“Savings” in specialist services are increasing pressure elsewhere in the NHS
Cuts to addiction services in England are a false economy and are instead increasing pressure elsewhere in the NHS, warns an expert in The BMJ today.
Professor Colin Drummond, Chair of the Addictions Faculty at the Royal College of Psychiatrists, says typically addiction services in England have seen cuts of 30% but some areas are planning cuts of up to 50%.
Heroin and morphine-related deaths have more than doubled since addiction services were transferred from NHS control to local authorities in 2012 and are now at the highest level on record. Last year, there were more than 15,000 drug-related, and over 1 million alcohol-related hospital admissions.
The main opportunity to make cuts is in the workforce, explains Drummond, meaning fewer specialist addictions psychiatrists, clinical psychologists and nurses with a greater reliance on doctors without specialist training and volunteers with limited training.
The number of training posts in addiction psychiatry has decreased 60% since 2006.
In addition, NICE approved evidence-based treatments are under attack by the government as being part of “the methadone industry that keeps addicts hooked,” he writes.
This has resulted in some local authorities limiting how long patients can remain on methadone treatment, and ‘payment-by-results’ contracts have removed the incentive for addiction treatment services to take on patients with complex needs who are likely to need longer and more intensive treatment.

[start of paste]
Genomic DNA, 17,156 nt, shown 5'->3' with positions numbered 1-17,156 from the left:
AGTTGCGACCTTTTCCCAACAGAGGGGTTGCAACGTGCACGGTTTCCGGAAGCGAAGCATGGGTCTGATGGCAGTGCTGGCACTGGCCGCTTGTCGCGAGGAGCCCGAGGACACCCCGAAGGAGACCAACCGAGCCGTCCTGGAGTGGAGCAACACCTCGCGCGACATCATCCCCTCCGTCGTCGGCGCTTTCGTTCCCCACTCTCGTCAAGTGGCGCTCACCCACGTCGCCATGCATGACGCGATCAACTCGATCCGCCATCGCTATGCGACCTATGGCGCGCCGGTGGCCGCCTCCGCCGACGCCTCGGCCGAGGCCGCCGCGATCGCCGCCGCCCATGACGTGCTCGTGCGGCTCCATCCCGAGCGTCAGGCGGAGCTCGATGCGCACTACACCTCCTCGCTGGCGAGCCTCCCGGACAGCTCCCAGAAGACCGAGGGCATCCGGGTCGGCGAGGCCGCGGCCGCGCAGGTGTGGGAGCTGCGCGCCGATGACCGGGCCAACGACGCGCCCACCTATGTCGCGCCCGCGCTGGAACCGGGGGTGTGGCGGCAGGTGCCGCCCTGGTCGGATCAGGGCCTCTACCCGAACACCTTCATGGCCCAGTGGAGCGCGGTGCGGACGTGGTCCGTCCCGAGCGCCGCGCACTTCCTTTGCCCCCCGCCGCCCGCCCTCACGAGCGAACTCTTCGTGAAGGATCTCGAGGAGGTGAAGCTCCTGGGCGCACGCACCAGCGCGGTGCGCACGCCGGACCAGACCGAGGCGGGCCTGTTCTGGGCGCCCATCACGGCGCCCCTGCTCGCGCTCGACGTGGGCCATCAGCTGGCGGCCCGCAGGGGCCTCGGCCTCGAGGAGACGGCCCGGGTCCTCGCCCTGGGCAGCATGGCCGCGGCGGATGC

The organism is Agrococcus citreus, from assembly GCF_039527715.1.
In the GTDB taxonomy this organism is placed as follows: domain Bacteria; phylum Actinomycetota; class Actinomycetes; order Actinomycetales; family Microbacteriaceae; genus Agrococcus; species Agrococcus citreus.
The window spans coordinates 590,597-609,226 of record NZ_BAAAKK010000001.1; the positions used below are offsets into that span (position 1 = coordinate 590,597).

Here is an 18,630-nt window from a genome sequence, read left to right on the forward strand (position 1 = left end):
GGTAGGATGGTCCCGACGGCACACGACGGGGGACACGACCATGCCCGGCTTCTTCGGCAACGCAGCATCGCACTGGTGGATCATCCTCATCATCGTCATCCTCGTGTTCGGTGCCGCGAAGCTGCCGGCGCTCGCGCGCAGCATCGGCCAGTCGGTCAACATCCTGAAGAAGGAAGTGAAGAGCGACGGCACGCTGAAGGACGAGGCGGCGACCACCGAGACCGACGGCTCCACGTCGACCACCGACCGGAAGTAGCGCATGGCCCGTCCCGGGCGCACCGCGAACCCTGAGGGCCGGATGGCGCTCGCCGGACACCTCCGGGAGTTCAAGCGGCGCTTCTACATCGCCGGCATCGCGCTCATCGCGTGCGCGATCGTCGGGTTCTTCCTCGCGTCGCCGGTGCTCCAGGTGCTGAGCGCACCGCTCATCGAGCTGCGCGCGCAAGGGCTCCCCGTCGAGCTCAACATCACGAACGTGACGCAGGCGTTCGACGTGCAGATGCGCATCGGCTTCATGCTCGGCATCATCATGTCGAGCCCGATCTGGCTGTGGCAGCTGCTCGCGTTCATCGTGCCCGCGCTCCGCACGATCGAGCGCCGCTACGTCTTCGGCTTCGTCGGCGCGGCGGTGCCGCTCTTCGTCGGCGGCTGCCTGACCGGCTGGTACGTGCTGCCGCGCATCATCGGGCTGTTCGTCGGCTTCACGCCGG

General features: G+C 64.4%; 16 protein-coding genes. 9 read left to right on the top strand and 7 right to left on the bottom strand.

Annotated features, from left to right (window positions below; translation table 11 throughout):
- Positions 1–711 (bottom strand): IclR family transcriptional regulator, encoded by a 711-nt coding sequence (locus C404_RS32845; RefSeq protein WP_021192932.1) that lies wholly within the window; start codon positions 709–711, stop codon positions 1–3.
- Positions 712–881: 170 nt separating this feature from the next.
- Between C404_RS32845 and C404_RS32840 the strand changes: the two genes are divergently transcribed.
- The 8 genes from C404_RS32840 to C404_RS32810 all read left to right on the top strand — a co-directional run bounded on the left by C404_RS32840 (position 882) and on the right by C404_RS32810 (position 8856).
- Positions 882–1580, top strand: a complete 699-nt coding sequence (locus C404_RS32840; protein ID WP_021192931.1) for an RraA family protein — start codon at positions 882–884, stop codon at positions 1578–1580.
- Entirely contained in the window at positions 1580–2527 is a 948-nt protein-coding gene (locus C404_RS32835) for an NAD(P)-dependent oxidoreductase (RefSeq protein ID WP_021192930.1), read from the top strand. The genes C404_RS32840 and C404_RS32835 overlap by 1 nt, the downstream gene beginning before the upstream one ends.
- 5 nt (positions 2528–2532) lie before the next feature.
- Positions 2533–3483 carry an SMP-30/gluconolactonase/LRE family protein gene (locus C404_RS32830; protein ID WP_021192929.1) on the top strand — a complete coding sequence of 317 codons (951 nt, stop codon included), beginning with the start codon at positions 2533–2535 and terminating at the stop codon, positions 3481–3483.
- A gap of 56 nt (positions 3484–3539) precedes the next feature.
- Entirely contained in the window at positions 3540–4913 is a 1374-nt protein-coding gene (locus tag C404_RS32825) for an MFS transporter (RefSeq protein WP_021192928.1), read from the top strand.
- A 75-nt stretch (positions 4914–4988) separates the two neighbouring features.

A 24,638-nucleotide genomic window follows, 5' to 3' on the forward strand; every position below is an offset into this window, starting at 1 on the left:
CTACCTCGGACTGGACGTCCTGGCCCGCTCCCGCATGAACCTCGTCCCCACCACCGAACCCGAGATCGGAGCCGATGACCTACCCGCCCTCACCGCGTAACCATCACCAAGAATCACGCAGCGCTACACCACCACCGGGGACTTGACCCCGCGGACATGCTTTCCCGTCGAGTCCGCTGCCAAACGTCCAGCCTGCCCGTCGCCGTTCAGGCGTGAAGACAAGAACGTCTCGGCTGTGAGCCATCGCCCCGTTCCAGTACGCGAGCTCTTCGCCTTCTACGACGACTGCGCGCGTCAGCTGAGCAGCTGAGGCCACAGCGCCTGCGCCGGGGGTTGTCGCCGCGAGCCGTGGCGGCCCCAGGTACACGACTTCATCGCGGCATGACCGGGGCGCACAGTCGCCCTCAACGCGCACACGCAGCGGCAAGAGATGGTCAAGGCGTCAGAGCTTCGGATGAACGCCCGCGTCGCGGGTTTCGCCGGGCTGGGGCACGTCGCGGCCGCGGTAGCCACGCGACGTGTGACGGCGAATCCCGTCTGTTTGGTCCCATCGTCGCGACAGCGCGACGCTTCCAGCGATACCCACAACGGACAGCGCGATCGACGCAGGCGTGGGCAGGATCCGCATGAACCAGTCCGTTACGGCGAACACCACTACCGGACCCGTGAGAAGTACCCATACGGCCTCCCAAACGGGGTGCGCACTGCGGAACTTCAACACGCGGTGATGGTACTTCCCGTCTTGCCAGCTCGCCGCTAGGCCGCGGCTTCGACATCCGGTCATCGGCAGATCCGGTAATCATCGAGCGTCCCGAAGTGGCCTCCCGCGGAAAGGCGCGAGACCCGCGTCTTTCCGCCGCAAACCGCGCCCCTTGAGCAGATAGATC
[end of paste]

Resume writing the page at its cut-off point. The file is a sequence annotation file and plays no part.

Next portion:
Cutting community based addictions services has also transferred the burden of patients with drug and alcohol dependence on already pressured emergency departments and general psychiatry, he warns.
The need for better access to addiction services is clear, writes Drummond.
The Royal College of Psychiatrists is calling for a return to joint commissioning between the NHS and local authorities, for at least 60 addictions psychiatrist training posts in England, and for no further cuts to addiction services by local authorities.
“Our previously high functioning treatment system has been downgraded by a short-term strategy to save money. This is a false economy,” he argues.
“If we want to tackle the rise in drugs related deaths, there must be at least 60 addiction psychiatry training posts in England and there must be no further cuts to addiction services by local authorities,” he concludes.
Note to Editors
Observations: Cuts to addiction services in England are a false economy and will have a long term impact
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